Kissed by a Rose

A classic garden rose is the iconic bloom of an English Country Garden (although should never be confined to England alone might I add!)

They are every gardener’s companion, a reliable and loyal best friend, often reappearing year after year. 

Their variance in form, colour and use make them a highly versatile flower that will embellish any area in a garden or outside space.



Over the years, they have become one of my utmost personal favourites.

The ultimate reason for this favouritism stems from the early days of my childhood.  

It is not unusual for people to retain vivid and fond memories of flowers, gardens and fragrances that are associated with long lost friends or family members.

My own mother will always recall the hours her grandfather spent in his garden, growing and conserving an abundance of sweet peas, and I’m sure the fragrances that emanate from these plants trigger affectionate reminiscence.

Sweet Peas (Lathyrus) 

Childhood Memories:

It appears as though the nostalgia for plants and gardens has worked its way down through the generations as has been demonstrated by my own memories with my grandfather.


Rose Balmoral

Roses gradually became the epitome of the many holidays and weekends spent at my grandparent’s house, and it was evident to see that they were my grandfather’s ultimate pride and joy. 

It was a pleasant and familiar sight as you neared their house to be greeted with an abundance of blooms which would line the pathway leading up to the porch. 

These would often fashion themselves in an array of colours, although red and yellow were a staple feature colour in these particular borders.

There were many hours spent cycling around the garden paths trying to chase after my siblings, peddling  as fast as humanely possible whilst trying to avoid the prickly stems and wrath of the flighty bees. 





We also mastered the art of ‘flower bed avoidance’ during sports tournaments in the back garden. This became a highly sought after skill, and although not every attempt of catching a tennis ball without landing in the plants was a success, there was much less damage done in the latter years, much to my grandfathers delight.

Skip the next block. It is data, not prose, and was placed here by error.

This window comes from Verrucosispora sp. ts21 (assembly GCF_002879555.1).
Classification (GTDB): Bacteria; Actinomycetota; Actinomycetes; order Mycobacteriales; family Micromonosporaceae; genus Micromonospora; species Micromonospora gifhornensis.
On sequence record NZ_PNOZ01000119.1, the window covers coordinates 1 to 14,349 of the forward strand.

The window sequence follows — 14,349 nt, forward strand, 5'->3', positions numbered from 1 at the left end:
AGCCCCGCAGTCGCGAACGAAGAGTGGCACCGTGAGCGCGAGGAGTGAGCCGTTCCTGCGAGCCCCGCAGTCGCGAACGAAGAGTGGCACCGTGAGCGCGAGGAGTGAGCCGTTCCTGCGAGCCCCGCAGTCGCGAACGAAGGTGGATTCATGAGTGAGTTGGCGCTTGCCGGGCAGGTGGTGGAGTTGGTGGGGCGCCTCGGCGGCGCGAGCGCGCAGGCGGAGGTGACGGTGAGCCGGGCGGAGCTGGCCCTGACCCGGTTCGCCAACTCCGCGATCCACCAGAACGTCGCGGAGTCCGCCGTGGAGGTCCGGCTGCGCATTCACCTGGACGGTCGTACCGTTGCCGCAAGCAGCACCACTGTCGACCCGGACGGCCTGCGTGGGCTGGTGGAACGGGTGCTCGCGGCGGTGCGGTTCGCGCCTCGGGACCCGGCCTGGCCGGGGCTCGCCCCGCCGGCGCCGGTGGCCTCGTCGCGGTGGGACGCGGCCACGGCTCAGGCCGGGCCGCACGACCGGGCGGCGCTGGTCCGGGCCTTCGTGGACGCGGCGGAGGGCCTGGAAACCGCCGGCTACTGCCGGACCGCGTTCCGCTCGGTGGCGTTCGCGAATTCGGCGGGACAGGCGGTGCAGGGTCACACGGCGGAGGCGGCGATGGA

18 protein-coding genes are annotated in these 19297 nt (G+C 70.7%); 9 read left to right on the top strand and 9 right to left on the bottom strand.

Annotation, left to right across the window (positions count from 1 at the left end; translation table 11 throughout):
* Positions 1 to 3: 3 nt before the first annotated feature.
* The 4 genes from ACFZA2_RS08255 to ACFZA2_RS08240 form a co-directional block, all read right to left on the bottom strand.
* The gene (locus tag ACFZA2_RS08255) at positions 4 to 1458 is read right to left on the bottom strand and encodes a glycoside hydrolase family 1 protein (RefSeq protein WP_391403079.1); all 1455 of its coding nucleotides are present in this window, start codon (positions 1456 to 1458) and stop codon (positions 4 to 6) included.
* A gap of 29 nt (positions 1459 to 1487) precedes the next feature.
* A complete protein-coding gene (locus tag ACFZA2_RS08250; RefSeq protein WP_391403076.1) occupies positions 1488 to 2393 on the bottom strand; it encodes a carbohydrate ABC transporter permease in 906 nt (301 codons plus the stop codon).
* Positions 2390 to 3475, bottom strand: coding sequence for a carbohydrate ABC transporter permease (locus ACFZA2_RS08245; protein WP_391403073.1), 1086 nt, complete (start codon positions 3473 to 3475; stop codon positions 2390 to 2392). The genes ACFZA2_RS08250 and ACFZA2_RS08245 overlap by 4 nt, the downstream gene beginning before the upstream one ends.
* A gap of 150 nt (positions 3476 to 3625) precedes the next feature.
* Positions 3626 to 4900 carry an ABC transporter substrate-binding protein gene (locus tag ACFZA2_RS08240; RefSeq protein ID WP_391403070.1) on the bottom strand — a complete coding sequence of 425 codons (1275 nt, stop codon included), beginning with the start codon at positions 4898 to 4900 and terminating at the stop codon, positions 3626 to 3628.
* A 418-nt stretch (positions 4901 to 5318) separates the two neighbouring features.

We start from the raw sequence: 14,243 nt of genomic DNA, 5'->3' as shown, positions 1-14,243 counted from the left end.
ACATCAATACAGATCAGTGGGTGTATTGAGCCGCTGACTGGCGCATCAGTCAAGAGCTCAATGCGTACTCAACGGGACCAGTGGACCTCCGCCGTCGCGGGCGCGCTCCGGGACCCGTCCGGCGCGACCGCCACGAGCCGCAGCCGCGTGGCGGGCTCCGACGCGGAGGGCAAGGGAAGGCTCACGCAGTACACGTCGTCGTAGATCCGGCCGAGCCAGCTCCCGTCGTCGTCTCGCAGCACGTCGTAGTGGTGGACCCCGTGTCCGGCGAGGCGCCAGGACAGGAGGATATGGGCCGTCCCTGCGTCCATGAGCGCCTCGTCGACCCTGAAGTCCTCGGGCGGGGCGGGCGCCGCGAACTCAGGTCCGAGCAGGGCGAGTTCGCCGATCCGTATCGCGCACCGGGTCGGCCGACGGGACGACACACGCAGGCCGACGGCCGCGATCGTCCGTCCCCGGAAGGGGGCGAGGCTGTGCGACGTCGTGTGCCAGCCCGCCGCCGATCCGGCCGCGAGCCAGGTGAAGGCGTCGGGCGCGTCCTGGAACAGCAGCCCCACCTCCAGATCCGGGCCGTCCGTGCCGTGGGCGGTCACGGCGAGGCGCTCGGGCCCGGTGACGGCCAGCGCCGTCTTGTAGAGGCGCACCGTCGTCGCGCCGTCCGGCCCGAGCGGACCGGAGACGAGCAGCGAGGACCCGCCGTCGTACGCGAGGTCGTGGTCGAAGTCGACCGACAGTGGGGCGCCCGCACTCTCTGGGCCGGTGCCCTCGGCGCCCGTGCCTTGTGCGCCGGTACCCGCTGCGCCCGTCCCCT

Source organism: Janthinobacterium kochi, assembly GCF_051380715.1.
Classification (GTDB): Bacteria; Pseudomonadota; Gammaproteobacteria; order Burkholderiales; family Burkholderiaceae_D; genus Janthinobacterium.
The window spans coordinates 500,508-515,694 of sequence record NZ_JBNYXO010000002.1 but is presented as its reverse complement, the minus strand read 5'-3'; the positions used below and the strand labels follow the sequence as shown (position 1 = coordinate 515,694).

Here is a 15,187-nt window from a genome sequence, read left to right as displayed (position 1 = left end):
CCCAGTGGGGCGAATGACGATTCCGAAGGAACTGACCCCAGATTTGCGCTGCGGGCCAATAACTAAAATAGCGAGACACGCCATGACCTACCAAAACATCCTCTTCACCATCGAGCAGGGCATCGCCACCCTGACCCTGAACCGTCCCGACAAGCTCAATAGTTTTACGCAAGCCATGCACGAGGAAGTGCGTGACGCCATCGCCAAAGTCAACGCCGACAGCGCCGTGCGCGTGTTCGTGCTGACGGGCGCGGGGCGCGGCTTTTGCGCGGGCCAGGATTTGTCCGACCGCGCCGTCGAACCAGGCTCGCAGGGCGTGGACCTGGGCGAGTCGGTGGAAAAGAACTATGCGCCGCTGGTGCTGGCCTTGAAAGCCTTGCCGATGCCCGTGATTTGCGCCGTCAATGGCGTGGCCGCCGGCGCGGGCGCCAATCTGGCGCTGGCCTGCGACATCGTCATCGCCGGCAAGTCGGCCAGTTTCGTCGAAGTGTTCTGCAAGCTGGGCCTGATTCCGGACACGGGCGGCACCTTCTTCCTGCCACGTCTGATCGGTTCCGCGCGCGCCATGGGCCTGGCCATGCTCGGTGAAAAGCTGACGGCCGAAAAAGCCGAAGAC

Rose Absolutely Fabulous


These plants are so precious, and it is easy to see why they are so popular.

The delicate silky texture of each bloom create a graceful elegance, whilst providing a robust and striking statement that really is an awe inspiring sight.

During the cold winter months, it was always a disappointment when the roses were sat dormant. 

It completely altered the appearance of the front of the house, making it look bare and disheveled, and almost eerie. 



Walking up the path was no longer a plethora of floral scents and a haze of voluptuous petals, but instead stood as a mesh of dead wood and unkempt foliage.   It was a strange and sad sight to behold and I was always much happier to pay a visit in the warmer and more colourful summer months.

These simple yet stunning statement flowers have embedded a profound effect on me, and they are a bloom which I would like to plant a profusion of this year, recreating the perfect summer dream that my grandfather had mastered so impeccably.


***

Do you have a deep attachment to a plant, garden or fragrance that has stemmed from the passion of a friend or family member? This needn’t be a childhood memory, but may be something current?

I would love to hear from you and even better than that, would love to see your photographs- whether they be old or new. 

As always, I hope you all have a wonderful weekend!

becky@hayloftplants.co.uk

Comments

  1. Thank you for this post. You are right, flowers do bring back amazingly vivid memories from our childhood. My Dad was very keen on growing roses, like your grandfather. So if I see a rose, I always have to smell it - in the hope that it has that beautiful smell. He also grew a lot of bedding plants, my favourite of which is the marigold - purely down to the smell. Unfortunately, whenever I have tried to grew them they have been attacked by my arch enemy, the slugs! Thank you again, JIM

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    1. Hello Jim,

      Thank you so much for your comment. I am glad that flowers have brought as much joy to your family as they have my own and the memories that have followed with your Dad. I love hearing the stories of others. It is a shame that you are unable to grow Marigolds - I wish those pesky slugs would leave our plants alone! My Hellebores have been recently attacked by them too! Have a wonderful weekend. Thank you again for your comment, Becky

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